2. Philip Dixon’s concluding paragraph: “But above all I think that we are all more focused than ever before on what is after all the key role of a school – teaching and learning. Leighton’s concentration on literacy, numeracy, and narrowing the gap will remain at the heart of Welsh education for quite some time”.

    The above says it all and I truly despair for my kids and thousands of others in Welsh education as PD and many others fail to see the folly of Leighton’s legacy and if we still continue with the same approach the numeracy and literacy in Welsh education will never improve as Leighton used education to appease the Y Fro mindset and push Welsh language above all else!

    How can Welsh kids become good at anything especially the kids from English speaking homes when on average in Welsh primary education 50% of the available teaching time is devoted to teaching a tribal and irrelevant language and where teacher selection criteria is based on the ability to deliver ‘Welsh Language Curriculum’ and where competence has no place in that equation?

    For any sceptics reading this note consider the following extract on page 19 from Welsh Government’s document titled “Promoting linguistic progression between Key Stages 2 and 3” (Issued on behalf of Leighton Andrews as the Minister responsible for education in February 2012):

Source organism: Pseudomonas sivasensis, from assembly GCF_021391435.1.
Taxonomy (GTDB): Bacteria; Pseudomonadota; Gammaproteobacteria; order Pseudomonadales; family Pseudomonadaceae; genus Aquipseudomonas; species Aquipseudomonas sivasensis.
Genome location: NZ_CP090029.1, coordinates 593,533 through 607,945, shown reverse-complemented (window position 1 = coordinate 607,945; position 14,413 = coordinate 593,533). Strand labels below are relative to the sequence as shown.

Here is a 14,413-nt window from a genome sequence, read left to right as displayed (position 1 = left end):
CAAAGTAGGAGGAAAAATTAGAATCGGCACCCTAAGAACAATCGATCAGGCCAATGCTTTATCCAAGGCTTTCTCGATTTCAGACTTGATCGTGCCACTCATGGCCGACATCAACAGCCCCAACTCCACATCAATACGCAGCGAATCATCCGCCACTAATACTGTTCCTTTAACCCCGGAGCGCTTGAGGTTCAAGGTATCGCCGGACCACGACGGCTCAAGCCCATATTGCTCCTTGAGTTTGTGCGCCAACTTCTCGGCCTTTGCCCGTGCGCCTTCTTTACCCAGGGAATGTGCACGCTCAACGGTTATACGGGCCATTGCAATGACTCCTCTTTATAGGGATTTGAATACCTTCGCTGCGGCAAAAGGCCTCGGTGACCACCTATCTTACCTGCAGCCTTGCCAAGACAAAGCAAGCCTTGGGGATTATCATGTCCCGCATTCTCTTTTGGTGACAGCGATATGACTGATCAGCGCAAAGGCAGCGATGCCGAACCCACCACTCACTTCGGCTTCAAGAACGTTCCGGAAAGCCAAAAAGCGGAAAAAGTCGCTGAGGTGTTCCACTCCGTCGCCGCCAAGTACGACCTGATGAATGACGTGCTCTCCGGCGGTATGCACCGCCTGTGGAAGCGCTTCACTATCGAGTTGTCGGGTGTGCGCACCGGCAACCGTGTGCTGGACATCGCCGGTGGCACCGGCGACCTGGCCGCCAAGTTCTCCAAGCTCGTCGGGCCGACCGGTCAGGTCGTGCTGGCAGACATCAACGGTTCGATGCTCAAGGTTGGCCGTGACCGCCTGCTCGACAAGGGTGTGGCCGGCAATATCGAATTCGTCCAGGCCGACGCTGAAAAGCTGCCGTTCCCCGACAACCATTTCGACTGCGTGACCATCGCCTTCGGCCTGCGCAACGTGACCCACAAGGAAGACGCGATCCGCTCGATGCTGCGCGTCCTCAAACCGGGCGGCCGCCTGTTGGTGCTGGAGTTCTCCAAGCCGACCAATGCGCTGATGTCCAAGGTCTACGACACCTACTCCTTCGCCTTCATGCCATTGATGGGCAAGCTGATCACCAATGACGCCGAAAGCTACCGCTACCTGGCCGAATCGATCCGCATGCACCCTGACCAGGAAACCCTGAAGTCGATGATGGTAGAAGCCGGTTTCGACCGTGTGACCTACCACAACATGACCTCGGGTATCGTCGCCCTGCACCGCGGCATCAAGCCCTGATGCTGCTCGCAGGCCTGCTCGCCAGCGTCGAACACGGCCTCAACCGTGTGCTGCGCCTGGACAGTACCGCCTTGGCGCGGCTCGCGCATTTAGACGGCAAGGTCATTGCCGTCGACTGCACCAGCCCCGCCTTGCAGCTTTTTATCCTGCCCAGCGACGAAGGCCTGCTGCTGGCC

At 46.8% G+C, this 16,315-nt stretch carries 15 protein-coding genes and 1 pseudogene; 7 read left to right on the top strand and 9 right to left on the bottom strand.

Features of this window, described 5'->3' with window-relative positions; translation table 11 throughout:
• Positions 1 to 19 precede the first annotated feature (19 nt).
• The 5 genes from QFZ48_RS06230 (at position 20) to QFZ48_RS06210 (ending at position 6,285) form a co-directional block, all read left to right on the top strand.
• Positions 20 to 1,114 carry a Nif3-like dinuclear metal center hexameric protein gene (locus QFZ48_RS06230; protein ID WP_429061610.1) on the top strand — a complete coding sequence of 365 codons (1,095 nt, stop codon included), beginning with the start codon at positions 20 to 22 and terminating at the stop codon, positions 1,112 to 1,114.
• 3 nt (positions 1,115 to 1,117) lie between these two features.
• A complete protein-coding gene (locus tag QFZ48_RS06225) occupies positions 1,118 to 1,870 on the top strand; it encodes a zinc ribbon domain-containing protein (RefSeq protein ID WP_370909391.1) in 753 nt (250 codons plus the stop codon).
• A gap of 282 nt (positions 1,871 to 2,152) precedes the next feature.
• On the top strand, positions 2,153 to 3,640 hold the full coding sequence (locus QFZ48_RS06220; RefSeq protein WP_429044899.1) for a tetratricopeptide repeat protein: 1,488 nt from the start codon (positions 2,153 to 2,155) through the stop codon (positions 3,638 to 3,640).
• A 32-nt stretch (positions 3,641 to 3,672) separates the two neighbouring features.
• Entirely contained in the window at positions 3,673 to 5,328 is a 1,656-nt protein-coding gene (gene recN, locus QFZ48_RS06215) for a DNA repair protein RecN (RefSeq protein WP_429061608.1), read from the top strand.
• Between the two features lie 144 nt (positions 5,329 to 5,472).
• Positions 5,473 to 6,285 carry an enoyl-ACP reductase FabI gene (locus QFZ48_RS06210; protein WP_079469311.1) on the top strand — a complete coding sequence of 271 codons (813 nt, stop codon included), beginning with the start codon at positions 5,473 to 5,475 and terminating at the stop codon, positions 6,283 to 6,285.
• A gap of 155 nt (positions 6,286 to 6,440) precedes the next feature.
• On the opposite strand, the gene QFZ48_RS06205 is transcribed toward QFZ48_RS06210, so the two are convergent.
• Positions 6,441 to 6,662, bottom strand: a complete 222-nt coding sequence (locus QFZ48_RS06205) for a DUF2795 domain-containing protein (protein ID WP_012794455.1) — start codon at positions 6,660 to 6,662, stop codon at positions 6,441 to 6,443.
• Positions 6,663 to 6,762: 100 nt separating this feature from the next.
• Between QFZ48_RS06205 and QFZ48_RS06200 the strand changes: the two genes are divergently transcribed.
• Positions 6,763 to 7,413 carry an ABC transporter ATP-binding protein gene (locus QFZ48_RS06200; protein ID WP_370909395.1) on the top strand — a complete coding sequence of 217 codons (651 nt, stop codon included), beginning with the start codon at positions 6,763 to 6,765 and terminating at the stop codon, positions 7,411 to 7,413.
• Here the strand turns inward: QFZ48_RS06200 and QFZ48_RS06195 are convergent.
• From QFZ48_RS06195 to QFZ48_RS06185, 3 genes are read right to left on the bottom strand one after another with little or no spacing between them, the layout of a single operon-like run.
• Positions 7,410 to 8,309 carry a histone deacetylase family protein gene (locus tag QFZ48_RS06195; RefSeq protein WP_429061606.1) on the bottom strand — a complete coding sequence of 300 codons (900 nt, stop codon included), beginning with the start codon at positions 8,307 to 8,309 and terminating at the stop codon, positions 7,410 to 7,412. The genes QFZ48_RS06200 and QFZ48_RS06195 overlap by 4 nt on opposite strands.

“During the project, a number of fun activities were created for use with Years 5 and 6 learners to raise their awareness of the benefits of bilingual skills, including the social, educational and economic benefits.
    One example is to have two dolls that are similar in appearance, and present a story about the dolls to the learners. They are twins who have been brought up as Welsh speakers. Both had a Welsh-medium education at primary school. One went on to receive a Welsh-medium education at secondary school, but the other followed her friends and chose an English-medium education. One went to college in Wales while the other went to college in England. One of them retained her Welsh while the other lost the language after spending years working in London. By coincidence, years later both applied for the same job – a senior job with a good salary in an area of Wales with a high number of Welsh speakers.
    The learners are told that one twin has bilingual skills, and is therefore able to speak to everyone, in either English or Welsh. The other twin can only speak English. There is a discussion on the importance of giving customers a choice of language and on the rights of Welsh speakers. Learners are asked to choose which candidate should be given the job. In all cases, without exception, the learners chose the twin with bilingual skills. The result of the exercise is that the learners themselves realise the benefits of having bilingual skills”.

  3. I fear Phillips Dixon is missing the point, the Welsh education system is floundering. Lowering standards in the English language reinforces the underlying trend of failure. Labour and the vociferous Andrews have let the children down. There has never been more coercion than there is now, and children in their thousands rebel annually. This fact, evident on the JCQ results pages, is ignored annually.

    I believe wholeheartedly that Labour and the sympathies afforded them by the electorate, will systemically fail Wales. It is time that competition and failure were embraced as the two impostors that they are.